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I am running a wrapper within a wrapper with the innermost having all my commands Like this

 L4.ksh # topmost wrapper 
           Nohup command > log 2>&1& # label that c1
           Nohup command > log 2>&1& # c2
           wait                      # w1
           Nohup command > log 2>&1& # c3

           Nohup command > log 2>&1& # label that c4
           Nohup command > log 2>&1& # c5
           wait                      # w2
           Nohup command > log 2>&1& # c6

what I want to do is capture exit status of C6 and C3. of course I will stick a rc=$? below it .Ok just did that . Next -I want that when ALL commands L2 get over at that time Look at the status of C3 which is the LAST nohup in L2 and exit code of L2 should be that of C3 AFTER EVERYTHING in L2 has completed . Note these C1 C2 etc are all run in parallel. When L2 finishes I will execute L2_1 the same way only after L2 finishes completely that is all processes in it finish off ( so C3 could have finished and C1 C2 are still running - but all C's should finish off is the reqd. criteria ) Finally if the status codes of L2 and L2_1 are both 0 then L3 should return 0 else l3 should return non zero status code.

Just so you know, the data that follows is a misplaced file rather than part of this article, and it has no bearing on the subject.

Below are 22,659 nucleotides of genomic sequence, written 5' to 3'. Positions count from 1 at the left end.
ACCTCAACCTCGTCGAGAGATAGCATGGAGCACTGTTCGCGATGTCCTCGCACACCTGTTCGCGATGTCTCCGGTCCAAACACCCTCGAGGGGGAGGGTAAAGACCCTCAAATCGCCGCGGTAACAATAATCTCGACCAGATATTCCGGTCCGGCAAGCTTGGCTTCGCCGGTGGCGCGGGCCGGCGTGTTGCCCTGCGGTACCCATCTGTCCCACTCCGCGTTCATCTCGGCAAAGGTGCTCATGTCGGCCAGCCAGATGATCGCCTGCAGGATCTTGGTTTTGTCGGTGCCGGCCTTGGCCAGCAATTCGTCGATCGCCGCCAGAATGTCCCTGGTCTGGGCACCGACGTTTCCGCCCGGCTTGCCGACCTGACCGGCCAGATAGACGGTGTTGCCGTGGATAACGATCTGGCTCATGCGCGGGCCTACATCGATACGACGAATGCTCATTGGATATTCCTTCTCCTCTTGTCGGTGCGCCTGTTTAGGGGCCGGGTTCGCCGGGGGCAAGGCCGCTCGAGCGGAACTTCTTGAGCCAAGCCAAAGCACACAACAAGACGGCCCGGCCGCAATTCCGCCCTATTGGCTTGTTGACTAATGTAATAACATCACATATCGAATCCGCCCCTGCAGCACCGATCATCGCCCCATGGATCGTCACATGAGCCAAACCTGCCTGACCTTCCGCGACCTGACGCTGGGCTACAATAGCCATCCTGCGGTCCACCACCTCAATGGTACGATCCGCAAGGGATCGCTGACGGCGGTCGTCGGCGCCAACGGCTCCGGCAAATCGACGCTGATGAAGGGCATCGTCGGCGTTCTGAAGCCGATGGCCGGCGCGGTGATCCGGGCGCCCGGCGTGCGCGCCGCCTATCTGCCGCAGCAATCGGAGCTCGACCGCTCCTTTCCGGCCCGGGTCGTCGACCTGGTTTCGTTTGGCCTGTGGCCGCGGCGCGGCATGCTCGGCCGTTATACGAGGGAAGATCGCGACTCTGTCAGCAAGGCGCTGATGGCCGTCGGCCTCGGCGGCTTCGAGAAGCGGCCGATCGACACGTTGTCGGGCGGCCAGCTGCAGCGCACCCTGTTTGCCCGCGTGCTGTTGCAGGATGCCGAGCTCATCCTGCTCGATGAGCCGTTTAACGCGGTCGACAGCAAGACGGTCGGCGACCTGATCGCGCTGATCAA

if I put capture the $? of the last command in L2 series ( C3 and C6 ) and then put wait and then exit $rc

            exit $rc

for L2 and L2_1 both and then do a conditional switch for status code of L3- would that serve the purpose ? or how best can it be done ty sam

Thanks Dogbane for your reply to capture individual PID's. The problem is that I dont know how many shells get fired. L2.ksh is a run-time generated shell that contains commands so the question is how do I collect all PID's.I'd have to start some counter ? to keep track. Isn't there a better way of finding out the status when all background tasks have finished their work in a shell and then flag exit status of the last background task fired ?

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1 Answer 1

I suggest you capture pids and wait on them as shown below:

   nohup command > log 2>&1& # label that c1

   nohup command > log 2>&1& # c2

   nohup command > log 2>&1& # c3

   # wait for c1 and c2 to finish.
   wait $c1_pid $c2_pid   

   # wait for c3 to finish   
   wait $c3_pid
   exit $?
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Hi Thanks for your reply. I updated the question with a note on that rather than stick it here in the comments where it doesn'nt stand out and is hard to read. –  user1874594 Jan 30 '14 at 14:47

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